• a Housing Arrears Pre-Action Scheme, currently at pilot stage, involves courts inviting tenants with rent arrears to meet with local advice providers at the court before a claim is issued
    • the judiciary were issued with guidance in November 2008 on ensuring that lenders demonstrate they have taken all the steps expected to resolve mortgage arrears before they take the matter to court.

    Notes to editors

    1. Three Statutory Instruments were today laid in the House of Commons to amend fees for civil and family proceedings in county courts and the High Court and for civil actions in magistrates’ courts. The full text of all Statutory Instruments is published on the Office of Public Sector Information website and full details of the fee changes will be published there.
    2. The fee amendments are part of a government-wide focus on ensuring the cost of providing public services is met, where appropriate, by users of those services. Guidance is available on the HM Treasury website.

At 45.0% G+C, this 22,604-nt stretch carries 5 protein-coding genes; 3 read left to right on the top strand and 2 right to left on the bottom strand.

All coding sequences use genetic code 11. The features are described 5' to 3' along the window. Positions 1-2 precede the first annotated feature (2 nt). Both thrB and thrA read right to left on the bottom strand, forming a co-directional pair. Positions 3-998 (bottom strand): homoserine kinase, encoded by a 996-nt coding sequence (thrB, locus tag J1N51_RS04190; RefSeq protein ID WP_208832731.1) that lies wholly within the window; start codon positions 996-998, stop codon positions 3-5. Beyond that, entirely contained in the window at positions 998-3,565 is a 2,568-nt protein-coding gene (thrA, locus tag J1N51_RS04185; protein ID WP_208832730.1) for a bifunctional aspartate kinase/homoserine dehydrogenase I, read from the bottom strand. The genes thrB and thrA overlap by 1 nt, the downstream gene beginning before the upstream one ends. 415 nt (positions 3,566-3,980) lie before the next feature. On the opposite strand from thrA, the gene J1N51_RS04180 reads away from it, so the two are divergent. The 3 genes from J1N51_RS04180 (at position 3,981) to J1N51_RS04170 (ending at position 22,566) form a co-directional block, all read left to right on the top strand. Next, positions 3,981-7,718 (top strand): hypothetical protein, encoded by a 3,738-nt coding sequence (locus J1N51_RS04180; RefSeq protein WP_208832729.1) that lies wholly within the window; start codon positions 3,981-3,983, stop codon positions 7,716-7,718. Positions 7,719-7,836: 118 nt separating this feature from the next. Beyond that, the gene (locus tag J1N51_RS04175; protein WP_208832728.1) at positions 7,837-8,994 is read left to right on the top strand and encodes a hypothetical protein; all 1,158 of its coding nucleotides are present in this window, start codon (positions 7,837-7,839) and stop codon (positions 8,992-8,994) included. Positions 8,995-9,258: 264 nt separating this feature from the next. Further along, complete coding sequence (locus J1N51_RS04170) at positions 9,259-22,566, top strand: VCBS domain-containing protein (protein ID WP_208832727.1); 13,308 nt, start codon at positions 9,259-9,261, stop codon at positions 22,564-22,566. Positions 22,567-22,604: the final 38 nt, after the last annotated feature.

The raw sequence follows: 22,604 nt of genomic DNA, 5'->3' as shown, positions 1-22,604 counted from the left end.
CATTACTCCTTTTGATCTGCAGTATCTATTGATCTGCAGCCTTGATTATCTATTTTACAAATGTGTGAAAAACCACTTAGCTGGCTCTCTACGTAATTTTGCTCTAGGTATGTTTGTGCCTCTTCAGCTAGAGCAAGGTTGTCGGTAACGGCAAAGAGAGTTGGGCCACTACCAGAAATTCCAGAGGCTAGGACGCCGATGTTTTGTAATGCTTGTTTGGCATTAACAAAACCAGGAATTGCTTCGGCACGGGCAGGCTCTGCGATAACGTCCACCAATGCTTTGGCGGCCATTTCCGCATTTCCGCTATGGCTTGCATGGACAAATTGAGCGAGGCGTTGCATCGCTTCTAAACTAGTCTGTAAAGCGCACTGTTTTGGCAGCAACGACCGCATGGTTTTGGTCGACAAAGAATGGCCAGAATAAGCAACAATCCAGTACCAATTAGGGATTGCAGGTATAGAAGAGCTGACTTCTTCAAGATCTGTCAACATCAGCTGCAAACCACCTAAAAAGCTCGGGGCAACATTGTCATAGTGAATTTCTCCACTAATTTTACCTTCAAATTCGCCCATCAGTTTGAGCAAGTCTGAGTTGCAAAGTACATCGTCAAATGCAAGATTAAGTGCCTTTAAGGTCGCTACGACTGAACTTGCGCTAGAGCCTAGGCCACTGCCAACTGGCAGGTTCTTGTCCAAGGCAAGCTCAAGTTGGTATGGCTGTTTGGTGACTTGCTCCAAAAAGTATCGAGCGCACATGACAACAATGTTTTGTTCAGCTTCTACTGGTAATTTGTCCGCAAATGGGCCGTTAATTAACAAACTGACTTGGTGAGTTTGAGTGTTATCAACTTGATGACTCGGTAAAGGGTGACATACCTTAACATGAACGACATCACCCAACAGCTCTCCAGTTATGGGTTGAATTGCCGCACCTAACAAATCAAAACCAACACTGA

3. Today’s announcement follows a Ministry of Justice consultation on fees in civil courts, which closed on 4 March 2009. The responses to the consultation are published today. A written ministerial statement, delivered to the House by Justice Minister, Bridget Prentice, explained how those responses were taken into account in considering the fee changes announced today. That statement will be added to the recent written ministerial statements on the Hansard website Daily Debates.
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  • #2
    Re: Changes to civil court fees ( county court )

    Hi
    how much does it costs to put in a counterclaim and recover costs for a set a side hearing. If I lose what is the worst scenario on the other sides costs please

    Comment


    • #3
      Re: Changes to civil court fees ( county court )

      Is it in Here?

      Comment